About one in four uninsured could be excluded from ACA

About one in four uninsured could be excluded from ACA
More than one in four of those eligible for new premium assistance tax credits under the Affordable Care Act do not have a checking account and will not be able to receive premiums from insurance companies, according to a report published by Jackson Hewitt.

(HealthDay)—More than one in four of those eligible for new premium assistance tax credits under the Affordable Care Act (ACA) do not have a checking account and will not be able to receive premiums from insurance companies, according to a report published by Jackson Hewitt.

George Brandes, from Jackson Hewitt Tax Service Inc., and colleagues used data from the 2008 Survey of Income and Program Participation to generate national and state-level estimates of the number of non-elderly uninsured households that are considered unbanked (without a checking account).

The researchers note that 27 percent of uninsured Americans who are eligible for new premium tax credits under the ACA do not have a checking account. As many insurance companies intend to pay premiums directly through a checking account, this will undermine efforts to expand health coverage under the ACA. This effect will be larger for African-Americans and Hispanic-Americans, who are more likely to be unbanked. In states where the federal government operates a health insurance marketplace the impact will be disproportionately larger but can be addressed by requiring insurance companies to accept commonly used forms of payment available to unbanked Americans.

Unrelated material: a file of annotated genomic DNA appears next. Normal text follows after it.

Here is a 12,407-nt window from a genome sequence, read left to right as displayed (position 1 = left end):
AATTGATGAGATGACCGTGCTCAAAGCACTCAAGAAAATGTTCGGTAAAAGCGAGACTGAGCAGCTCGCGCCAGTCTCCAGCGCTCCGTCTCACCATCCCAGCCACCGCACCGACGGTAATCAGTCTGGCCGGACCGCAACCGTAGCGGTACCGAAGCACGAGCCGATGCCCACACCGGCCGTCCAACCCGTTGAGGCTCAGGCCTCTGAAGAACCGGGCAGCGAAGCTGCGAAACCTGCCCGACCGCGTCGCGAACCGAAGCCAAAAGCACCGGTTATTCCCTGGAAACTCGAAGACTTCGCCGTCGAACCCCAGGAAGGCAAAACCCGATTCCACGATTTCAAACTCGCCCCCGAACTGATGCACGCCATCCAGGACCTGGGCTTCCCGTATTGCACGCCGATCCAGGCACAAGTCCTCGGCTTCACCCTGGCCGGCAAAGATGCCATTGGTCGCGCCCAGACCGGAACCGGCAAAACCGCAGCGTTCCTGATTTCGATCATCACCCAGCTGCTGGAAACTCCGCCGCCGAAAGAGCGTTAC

"Federal to this issue may effectively hollow out efforts to enroll the uninsured," Brian Haile, senior vice president for Health Care Policy at Jackson Hewitt, said in a statement. "The negative effects will be disproportionately felt by African-Americans and Hispanic-Americans, groups who already experience significant . These findings should be deeply troubling for everyone who is working to improve minority access to and medical care."

Jackson Hewitt has a limited with prepaid debit cards.

More information: More Information

add to favorites email to friend print save as pdf

Related Stories

Premiums for public health insurance affect coverage

Feb 08, 2013

Requiring individuals to pay a premium for public health insurance coverage can counteract the coverage effects of expanding eligibility for public health insurance programs to higher income families.

AAP updates medicaid policy statement with ACA changes

Apr 01, 2013

(HealthDay)—The implications of the expansion of Medicaid resulting from implementation of the Affordable Care Act (ACA) on children are discussed in a policy statement from the American Academy of Pediatrics ...

Recommended for you

Smoking out the facts in the E-cigarette debate

26 minutes ago

Electronic cigarettes seem to have become as ubiquitous as the vapor they produce. Their popularity has been skyrocketing over the past two years, even in the midst of a fierce debate about their potential ...

Women, work and the menopause

1 hour ago

Menopausal women fear age-based discrimination in the workplace and face a glaring lack of menopause-specific support, according to new research.

Cohabiting couples differ on contraceptive use by class

2 hours ago

Most cohabiting couples intend to delay childbirth until they're married, steadily employed and financially stable. Despite these preferences, surprise pregnancies are common, particularly among working-class men and women ...

Nurse turnover assessments inconsistent

3 hours ago

(HealthDay)—More than 17 percent of new nurses leave their first job within one year of starting, according to research published online Aug. 25 in Policy, Politics, & Nursing Practice.

User comments